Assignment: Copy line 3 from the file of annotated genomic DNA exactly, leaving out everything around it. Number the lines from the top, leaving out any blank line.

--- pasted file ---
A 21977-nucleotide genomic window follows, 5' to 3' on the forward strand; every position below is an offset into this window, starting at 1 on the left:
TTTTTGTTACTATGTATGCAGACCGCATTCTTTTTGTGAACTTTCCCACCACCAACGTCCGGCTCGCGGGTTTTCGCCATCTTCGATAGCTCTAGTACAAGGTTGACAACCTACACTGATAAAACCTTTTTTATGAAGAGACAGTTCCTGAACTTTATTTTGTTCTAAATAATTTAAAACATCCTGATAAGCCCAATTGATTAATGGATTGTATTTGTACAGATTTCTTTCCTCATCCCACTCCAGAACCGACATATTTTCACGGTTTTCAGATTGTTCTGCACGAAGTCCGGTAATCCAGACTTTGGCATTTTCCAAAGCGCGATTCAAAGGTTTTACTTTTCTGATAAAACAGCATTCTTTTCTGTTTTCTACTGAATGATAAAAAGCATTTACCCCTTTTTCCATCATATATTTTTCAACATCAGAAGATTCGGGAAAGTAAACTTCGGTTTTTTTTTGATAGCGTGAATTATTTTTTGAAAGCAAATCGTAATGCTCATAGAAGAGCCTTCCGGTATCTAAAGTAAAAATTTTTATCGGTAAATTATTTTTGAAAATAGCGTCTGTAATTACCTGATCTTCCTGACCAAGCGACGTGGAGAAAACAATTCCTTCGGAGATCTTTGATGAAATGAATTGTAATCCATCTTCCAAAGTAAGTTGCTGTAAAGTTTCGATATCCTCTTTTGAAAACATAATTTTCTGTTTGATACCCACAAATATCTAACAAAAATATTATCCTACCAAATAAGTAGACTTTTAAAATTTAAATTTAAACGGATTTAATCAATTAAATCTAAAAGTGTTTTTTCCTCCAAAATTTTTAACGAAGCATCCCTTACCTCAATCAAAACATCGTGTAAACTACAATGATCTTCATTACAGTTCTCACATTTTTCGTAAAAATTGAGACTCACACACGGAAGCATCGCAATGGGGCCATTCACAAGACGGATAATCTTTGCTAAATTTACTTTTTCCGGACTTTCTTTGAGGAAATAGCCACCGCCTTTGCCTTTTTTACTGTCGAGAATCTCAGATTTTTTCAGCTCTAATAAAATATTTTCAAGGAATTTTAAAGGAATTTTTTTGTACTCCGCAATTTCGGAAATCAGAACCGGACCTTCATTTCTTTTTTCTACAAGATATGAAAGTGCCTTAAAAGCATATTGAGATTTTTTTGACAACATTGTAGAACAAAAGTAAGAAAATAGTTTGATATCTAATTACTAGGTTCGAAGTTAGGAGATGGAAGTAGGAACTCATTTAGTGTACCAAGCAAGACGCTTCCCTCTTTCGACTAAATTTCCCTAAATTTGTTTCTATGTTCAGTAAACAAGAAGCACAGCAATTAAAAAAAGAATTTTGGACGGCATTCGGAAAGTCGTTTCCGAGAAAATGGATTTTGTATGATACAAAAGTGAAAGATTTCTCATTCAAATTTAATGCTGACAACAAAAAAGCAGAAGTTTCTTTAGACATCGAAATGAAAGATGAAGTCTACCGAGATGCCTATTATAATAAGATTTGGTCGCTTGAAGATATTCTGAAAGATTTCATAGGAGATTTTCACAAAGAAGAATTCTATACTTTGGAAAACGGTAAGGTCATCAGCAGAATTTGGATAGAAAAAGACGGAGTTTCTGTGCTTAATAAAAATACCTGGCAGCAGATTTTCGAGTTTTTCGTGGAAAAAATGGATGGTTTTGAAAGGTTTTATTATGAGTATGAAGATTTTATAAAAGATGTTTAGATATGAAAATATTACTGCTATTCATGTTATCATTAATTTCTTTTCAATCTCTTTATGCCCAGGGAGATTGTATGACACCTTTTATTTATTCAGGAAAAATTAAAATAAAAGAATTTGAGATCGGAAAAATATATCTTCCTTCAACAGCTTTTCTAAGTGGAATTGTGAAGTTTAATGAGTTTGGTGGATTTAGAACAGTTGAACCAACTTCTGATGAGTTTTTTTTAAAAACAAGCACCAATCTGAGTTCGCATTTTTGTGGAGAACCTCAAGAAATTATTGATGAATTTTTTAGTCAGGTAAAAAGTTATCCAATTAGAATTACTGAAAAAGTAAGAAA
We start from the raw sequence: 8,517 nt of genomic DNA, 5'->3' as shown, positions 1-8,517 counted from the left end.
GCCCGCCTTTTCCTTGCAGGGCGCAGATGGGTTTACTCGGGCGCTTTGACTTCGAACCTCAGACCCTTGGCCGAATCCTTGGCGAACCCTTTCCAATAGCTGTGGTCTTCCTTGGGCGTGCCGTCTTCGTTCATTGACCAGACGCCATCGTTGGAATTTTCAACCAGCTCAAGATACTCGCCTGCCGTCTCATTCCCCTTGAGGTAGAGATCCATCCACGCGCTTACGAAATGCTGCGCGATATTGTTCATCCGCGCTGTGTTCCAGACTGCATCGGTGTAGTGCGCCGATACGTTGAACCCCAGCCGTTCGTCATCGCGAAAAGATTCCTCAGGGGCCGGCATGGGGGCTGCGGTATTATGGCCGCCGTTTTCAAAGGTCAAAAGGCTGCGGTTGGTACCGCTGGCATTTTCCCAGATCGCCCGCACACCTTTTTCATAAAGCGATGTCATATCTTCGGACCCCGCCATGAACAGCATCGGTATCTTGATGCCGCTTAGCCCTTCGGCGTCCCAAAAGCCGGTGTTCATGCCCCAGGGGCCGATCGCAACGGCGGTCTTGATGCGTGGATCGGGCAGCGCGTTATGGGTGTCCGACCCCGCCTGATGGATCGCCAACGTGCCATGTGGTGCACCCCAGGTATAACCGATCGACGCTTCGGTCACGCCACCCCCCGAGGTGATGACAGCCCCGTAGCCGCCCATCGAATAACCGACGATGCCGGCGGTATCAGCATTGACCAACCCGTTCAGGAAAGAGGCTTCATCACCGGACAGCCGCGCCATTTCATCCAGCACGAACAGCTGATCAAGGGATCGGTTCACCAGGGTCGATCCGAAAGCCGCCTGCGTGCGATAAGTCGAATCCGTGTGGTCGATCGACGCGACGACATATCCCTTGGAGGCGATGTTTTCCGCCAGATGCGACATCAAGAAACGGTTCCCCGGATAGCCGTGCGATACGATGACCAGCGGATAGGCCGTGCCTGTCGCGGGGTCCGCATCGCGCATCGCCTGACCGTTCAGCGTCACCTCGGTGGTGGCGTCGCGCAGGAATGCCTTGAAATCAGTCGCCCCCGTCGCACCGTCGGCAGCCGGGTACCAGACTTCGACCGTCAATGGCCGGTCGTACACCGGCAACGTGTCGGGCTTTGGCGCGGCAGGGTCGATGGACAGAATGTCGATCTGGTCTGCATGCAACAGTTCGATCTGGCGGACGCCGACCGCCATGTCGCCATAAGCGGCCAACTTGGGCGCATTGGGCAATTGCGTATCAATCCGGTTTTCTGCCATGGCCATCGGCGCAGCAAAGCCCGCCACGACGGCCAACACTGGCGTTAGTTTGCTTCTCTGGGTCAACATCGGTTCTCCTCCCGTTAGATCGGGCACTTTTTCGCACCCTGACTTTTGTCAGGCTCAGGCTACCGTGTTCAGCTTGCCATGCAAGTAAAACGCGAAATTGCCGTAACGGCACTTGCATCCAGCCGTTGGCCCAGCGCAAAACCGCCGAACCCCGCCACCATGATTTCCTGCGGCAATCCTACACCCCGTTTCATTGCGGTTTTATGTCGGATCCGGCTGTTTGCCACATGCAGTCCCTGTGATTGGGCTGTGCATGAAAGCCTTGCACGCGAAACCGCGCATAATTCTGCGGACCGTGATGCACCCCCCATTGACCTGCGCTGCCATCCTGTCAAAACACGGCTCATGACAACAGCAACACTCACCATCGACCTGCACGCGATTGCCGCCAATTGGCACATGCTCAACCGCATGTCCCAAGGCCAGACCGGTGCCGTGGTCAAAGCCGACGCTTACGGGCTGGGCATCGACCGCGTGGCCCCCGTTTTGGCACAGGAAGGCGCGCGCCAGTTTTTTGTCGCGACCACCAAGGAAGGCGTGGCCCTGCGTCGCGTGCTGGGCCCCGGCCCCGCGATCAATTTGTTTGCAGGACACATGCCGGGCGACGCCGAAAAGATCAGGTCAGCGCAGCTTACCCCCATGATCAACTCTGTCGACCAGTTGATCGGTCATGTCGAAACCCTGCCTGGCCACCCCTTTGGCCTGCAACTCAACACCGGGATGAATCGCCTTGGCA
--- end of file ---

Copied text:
We start from the raw sequence: 8,517 nt of genomic DNA, 5'->3' as shown, positions 1-8,517 counted from the left end.